Hadi Hariri takes a look at code usually written when developing business applications and how to refactor this using functional paradigms, and more importantly, see if these provides any value.
Matthias Sohn presents the some of the new or improved features in JGit and EGit 3.4: Luna, symlinks, submodules, stashes, hooks (in progress).
Matthew Skelton shares his recent experience of helping many different organisations to evaluate and select tools to facilitate DevOps and Continuous Delivery.
Donald Belcham presents design patterns and development concepts that protects one’s code from external systems that may change in uncontrollable ways.
Rachel Laycock focuses on the architecture of an application, addressing patterns such as microservices and evolutionary architecture, which can speed up delivery.
Ryan Gardner focuses on how Dealer.com leveraged the powerful attributes of both Apache ZooKeeper and Spring to rid their application of local configuration files.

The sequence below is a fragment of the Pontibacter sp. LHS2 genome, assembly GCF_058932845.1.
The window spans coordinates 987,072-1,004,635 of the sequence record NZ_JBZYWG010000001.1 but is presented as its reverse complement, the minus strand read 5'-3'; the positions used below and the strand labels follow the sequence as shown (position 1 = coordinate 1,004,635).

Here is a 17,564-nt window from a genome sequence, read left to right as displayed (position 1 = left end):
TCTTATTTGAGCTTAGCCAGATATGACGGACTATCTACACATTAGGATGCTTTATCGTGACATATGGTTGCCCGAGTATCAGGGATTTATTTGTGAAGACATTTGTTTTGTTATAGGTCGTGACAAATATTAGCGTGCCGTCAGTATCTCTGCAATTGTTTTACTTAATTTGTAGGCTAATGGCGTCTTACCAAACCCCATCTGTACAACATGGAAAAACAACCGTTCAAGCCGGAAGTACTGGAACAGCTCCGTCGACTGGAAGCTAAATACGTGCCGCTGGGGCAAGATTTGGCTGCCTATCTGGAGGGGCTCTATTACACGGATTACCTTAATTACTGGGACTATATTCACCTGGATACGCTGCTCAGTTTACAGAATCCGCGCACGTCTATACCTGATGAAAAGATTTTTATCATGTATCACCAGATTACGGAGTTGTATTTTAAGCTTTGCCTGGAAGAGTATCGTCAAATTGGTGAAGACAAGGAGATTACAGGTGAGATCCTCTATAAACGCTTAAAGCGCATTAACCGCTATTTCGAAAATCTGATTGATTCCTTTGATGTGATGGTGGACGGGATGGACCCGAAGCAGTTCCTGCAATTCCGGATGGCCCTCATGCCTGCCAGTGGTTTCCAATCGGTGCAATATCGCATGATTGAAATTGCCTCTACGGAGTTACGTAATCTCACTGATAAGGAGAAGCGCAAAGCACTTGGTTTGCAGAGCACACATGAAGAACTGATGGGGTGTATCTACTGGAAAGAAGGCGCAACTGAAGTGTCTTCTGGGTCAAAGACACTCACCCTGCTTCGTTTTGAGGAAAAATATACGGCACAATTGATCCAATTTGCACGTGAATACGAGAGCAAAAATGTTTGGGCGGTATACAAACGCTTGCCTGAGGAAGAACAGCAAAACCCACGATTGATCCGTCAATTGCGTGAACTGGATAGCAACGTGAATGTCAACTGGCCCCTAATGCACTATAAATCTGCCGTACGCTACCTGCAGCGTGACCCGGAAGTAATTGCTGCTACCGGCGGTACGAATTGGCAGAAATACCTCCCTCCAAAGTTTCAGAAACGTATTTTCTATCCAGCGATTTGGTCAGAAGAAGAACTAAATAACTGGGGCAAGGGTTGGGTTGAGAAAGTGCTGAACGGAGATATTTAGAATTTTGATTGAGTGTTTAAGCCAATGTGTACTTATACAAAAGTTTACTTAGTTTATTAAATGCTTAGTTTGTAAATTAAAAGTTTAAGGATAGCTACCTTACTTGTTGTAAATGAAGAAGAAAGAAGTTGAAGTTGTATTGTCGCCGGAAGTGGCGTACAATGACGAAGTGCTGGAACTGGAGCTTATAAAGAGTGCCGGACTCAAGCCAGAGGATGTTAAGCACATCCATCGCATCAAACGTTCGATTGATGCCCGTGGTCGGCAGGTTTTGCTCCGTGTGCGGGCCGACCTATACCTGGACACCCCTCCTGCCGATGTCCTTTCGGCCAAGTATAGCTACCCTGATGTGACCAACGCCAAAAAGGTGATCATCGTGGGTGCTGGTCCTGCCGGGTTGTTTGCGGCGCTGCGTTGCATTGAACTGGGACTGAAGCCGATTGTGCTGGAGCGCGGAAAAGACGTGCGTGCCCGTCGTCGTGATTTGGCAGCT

Armon Dadgar presents Consul, a distributed control plane for the datacenter. Armon demonstrates how Consul can be used to build, configure, monitor, and orchestrate distributed systems.
Matthew McCullough examines the last four years of communication culture at GitHub, starting their internal mobile and web apps, use of pull requests, and emoji.
Brett Meyer demos using multiple-tenancy, geographic data, auditing/versioning, sharding, OSGi, and integration with Hibernate.
Jon Neale, Ragnar Dahlen discuss the challenges dealing with large Clojure legacy code at uSwitch.
Zach Holman discusses the various stumbling blocks GitHub encountered as the company grew over the years.
Charles Bailey takes a look at Git Index’s internals, explaining why it is used, what and how is stored in it, and what operations can be used against it.